A paper published in Perspectives on Psychological Science, “The situated inference model: An integrative account of the effects of primes on perception, behavior, and motivation” was awarded the 2011 Best Paper Award from the International Social Cognition Network.
In the article, authors Chris Loersch (University of Missouri, Columbia) and Keith Payne (University of North Carolina at Chapel Hill) introduce the situated inference model of priming, which suggests that a prime’s separate effects on judgment, action, and motivation can all be produced through the same basic process.
According to Melissa Ferguson, Cornell University, the paper was selected among numerous excellent submissions. “We all felt that the paper offers a decisive theoretical advance for our understanding of priming,” she said. “As such, the paper exemplifies, in an outstanding fashion, the value of the social cognition approach for social psychological research.”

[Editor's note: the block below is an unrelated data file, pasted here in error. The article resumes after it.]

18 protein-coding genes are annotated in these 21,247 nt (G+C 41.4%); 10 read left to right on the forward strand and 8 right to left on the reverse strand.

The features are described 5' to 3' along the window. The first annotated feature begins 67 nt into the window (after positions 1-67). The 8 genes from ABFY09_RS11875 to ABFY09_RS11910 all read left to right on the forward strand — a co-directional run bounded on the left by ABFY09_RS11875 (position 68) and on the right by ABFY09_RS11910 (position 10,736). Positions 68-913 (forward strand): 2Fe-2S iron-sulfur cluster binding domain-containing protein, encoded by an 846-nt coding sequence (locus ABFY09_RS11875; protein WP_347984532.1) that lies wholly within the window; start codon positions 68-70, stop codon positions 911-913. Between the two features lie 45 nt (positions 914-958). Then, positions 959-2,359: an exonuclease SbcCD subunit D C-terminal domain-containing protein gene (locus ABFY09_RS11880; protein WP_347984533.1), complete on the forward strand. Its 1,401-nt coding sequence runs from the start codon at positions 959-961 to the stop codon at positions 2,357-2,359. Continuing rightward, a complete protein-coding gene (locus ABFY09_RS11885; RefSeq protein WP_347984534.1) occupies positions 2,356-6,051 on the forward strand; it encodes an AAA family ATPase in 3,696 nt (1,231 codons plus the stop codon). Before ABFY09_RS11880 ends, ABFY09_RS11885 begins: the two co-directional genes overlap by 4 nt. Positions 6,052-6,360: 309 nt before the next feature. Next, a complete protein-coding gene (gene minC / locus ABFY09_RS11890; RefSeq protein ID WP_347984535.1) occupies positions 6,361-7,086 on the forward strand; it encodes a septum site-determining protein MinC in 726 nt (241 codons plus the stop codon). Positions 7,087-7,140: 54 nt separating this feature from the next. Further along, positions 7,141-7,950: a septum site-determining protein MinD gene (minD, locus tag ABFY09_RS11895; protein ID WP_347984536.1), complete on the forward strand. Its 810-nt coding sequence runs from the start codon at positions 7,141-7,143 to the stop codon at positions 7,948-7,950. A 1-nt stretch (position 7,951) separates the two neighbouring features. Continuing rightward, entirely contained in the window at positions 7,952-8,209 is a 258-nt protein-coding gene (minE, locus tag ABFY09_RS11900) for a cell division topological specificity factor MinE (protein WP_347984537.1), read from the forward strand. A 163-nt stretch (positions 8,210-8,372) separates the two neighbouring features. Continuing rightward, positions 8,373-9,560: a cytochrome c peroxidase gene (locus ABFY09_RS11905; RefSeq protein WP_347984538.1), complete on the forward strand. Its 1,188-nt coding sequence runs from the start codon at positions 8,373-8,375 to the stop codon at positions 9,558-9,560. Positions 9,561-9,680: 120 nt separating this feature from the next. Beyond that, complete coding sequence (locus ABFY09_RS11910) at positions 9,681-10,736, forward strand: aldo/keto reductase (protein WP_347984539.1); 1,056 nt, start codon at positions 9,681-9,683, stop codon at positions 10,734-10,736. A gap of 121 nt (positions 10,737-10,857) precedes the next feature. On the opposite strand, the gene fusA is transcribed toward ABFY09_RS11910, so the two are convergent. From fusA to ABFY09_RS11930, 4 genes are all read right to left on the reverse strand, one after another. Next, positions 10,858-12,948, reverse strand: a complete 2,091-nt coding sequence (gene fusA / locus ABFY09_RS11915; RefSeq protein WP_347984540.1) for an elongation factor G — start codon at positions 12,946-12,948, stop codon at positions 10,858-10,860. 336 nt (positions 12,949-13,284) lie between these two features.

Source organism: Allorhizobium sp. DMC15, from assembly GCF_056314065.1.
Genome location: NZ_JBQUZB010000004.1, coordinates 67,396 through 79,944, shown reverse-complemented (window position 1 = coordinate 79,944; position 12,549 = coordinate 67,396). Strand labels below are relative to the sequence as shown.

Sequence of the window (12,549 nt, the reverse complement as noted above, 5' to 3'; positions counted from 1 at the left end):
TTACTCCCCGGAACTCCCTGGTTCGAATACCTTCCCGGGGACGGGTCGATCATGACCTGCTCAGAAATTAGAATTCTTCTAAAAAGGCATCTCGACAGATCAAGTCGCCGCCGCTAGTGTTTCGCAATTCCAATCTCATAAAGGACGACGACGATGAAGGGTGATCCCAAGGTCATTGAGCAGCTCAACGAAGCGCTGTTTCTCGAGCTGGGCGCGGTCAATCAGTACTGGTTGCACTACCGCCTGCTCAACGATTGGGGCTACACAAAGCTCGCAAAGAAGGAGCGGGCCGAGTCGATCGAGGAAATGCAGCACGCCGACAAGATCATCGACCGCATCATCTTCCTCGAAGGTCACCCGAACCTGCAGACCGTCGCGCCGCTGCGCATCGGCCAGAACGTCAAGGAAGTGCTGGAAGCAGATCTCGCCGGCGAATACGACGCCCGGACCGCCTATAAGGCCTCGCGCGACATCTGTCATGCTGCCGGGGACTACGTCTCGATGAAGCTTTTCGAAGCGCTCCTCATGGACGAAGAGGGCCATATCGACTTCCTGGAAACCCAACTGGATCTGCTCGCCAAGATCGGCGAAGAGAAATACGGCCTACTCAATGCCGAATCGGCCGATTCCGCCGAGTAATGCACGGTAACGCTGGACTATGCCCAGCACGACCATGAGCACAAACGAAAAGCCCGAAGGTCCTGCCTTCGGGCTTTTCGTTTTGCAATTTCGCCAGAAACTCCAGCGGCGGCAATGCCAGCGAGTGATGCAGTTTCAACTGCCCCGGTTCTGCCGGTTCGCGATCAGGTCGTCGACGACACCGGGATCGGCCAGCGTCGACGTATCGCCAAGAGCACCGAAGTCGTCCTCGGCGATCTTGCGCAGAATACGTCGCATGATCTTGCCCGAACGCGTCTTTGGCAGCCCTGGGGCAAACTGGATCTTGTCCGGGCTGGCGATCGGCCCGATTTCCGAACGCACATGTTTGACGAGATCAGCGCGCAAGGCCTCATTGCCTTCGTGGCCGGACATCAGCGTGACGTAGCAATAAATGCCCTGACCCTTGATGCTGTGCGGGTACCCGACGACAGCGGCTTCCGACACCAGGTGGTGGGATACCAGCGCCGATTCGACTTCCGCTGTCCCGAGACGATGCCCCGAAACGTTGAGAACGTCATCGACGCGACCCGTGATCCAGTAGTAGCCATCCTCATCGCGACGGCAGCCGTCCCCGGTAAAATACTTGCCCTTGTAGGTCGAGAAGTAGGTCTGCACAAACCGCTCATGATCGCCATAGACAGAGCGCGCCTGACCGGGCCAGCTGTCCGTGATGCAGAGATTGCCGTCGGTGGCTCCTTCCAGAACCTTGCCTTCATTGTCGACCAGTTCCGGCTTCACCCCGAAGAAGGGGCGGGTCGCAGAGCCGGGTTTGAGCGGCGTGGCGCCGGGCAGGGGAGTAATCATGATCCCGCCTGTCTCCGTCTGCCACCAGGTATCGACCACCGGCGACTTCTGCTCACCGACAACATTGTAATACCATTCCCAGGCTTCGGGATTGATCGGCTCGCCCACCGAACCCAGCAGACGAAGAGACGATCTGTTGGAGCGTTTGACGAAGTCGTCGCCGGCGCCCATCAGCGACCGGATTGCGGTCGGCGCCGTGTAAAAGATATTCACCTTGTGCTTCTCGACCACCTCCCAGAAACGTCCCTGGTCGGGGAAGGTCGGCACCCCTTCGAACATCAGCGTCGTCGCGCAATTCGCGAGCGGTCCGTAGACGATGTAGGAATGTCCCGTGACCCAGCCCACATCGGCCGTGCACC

The research from this study will be presented in the upcoming Social Cognition preconference at the Society for Personality and Social Psychology meeting January 17, 2013 in New Orleans, LA.
Loersch, C. & Payne, B.K. (2011). The situated inference model: An integrative account of the effects of primes on perception, behavior, and motivation. Perspectives on Psychological Science, 6 (3), 234-252. DOI: 10.1177/1745691611406921